As a former competitive gymnast, I've been anxiously awaiting the release of The Bronze ever since the comedy first hit the Sundance Film Festival over a year ago. Gymnastics was a major part of my life growing up, and rarely does a niche sport get big national attention from Hollywood. The last major gymnastics movie was 2006's Stick it. The Bronze, like Stick It, takes the comedy route to showcase an exaggerated version of a very serious sport. But something I didn't expect to see from the movie was a touching and more subtle storyline exploring the sometimes dark side of what happens when our favorite Olympic athletes fade from public view.
The Bronze is hilarious, raunchy, and clever. The story centers around the journey of Hope Ann Gregory (played brilliantly by Melissa Rauch), a small-town hero, whose gymnastics career was expected to be golden on the world's biggest stage. But after tearing her Achilles tendon during the competition, Hope became a Kerri Strug-like hero by finishing the meet for team USA to capture the bronze medal and the hearts of the nation.
Hope Ann Gregory returned to her home town of Amherst, Ohio, the brightest star, the most respected kind of American hero: the athlete who sacrificed their body to bring home a medal for their country.
The problem of course, isn’t in the fanfare, or the brief national celebrity (“I was on Dancing with the Stars” Hope proclaims in one scene), it’s the color of the medal itself. Even the allure of gold medalists can fade over time, and Hope’s bronze heroics at the Olympic games in 2004 which kept her afloat have faded by the time the movie opens. In an act of both over-the-top desperation, and child-like attachment to a security blanket, Hope wears her team USA warmups every single day. Still in her twenties, she fumbles through life in a bubble of ugly ego, misplaced entitlement, and truly hilarious and sad disregard for those who love her most.
As Hope downs her daily free milkshake, a perk of her fame at the local Amherst diner, we are introduced to Maggie Townsend (Helen Lou Richardson), the new hometown gymnastics hero who is on track to bring home the Olympic gold medal that would trump Hope Ann Gregory’s bronze and remove Hope from her throne as Amherst's most beloved star.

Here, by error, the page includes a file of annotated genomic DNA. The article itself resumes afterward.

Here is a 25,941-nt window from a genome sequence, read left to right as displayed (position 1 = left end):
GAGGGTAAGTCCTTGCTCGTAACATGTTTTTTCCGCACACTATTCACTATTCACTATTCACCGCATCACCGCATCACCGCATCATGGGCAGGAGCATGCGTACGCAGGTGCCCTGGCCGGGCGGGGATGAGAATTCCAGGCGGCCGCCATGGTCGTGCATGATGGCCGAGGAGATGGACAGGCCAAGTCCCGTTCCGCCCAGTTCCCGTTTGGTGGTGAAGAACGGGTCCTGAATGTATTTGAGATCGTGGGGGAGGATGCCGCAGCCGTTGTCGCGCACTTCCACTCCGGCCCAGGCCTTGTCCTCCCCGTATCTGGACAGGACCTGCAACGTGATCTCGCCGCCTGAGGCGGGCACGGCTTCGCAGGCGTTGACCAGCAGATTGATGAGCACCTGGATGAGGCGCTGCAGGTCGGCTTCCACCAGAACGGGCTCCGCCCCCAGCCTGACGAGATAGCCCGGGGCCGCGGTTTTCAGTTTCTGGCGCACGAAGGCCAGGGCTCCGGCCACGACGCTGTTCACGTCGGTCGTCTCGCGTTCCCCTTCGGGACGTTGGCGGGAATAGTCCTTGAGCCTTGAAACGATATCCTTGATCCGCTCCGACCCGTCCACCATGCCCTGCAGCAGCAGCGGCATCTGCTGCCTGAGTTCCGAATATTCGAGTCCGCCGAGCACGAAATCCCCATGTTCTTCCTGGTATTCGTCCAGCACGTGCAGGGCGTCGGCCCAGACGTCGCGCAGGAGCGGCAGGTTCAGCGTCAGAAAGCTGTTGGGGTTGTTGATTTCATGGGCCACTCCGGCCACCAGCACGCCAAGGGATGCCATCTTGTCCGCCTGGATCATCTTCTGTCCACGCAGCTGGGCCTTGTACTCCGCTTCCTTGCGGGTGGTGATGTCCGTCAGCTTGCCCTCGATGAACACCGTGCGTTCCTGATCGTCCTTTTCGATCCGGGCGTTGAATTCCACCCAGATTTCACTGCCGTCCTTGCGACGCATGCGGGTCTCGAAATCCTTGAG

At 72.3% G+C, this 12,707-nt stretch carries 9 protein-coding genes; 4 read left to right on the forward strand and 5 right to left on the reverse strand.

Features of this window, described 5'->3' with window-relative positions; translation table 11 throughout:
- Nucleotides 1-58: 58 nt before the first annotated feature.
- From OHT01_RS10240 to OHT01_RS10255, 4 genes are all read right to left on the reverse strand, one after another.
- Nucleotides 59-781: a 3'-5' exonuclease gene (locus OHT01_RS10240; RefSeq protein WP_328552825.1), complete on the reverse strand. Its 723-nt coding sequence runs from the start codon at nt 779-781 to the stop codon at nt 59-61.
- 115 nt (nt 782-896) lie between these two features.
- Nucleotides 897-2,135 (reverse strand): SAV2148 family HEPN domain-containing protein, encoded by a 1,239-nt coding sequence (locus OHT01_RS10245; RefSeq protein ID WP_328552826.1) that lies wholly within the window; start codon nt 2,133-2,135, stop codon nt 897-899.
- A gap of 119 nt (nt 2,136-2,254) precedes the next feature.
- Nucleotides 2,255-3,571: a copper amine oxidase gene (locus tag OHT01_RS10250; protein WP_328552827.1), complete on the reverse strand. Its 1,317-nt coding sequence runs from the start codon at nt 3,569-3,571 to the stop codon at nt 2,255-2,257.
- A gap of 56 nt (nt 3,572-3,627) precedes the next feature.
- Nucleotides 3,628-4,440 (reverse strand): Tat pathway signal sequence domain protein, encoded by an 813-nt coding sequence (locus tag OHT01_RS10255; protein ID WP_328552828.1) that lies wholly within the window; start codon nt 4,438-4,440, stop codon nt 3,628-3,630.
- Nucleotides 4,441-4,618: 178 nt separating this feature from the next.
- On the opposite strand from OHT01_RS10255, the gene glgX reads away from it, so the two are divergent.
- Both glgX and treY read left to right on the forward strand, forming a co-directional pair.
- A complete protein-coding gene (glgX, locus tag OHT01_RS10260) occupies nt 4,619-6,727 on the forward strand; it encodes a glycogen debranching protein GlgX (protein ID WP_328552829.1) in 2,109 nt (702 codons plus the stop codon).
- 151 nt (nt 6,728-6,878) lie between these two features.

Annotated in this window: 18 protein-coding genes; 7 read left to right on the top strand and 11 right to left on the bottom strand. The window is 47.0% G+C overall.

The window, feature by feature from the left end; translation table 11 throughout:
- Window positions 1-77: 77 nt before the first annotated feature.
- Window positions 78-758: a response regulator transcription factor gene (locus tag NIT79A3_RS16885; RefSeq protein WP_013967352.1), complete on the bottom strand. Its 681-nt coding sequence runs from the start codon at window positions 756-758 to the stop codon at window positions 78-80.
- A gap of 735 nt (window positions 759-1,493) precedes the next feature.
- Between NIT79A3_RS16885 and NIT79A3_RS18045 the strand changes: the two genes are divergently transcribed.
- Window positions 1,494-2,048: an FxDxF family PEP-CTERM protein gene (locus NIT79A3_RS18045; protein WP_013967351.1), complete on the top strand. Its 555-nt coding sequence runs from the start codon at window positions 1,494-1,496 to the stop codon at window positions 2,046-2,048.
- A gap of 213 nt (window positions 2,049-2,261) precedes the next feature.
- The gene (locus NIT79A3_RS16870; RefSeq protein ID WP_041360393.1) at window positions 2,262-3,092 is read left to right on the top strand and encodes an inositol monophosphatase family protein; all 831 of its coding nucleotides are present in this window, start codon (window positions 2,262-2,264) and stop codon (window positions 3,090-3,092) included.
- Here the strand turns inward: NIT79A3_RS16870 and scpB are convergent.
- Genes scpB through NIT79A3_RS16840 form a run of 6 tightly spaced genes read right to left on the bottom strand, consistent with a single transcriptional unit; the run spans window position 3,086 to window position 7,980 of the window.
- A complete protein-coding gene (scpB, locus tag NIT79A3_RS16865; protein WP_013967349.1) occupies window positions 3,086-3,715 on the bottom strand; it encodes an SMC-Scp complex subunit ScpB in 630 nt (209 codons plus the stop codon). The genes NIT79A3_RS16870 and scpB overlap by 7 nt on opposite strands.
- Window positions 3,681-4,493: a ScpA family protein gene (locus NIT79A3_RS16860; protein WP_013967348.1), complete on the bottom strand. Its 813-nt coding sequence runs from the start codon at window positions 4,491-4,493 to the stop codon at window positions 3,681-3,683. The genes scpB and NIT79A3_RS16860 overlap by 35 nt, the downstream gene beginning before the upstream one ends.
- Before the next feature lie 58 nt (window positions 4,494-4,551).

While the movie is a comedy and keeps the audience laughing end-to-end, it also touches on something deeper. Conveyed cleverly underneath the film's humor, is the all too common struggle of an athlete who had to face retirement at an age when most adults are just graduating high-school. The life of an athlete is one of the most unique and awe-inspiring, but also one of the most pressure-filled and challenging, and when the lights dim, and the podium carted away, many athletes can be left feeling alone, and lost, without purpose or a plan. Decades of training doesn’t leave much extra time for one to get ready for the rest of their life. For anyone who has competed in a sport to some degree of success and moved on from it, this can be a powerful storyline.
The world's greatest Olympians themselves can struggle to give up the high of competing, not just because of the fame and gold medals that can come with winning, but also because of the structure of training and the setting of and obtaining goals which become central to an athlete's life.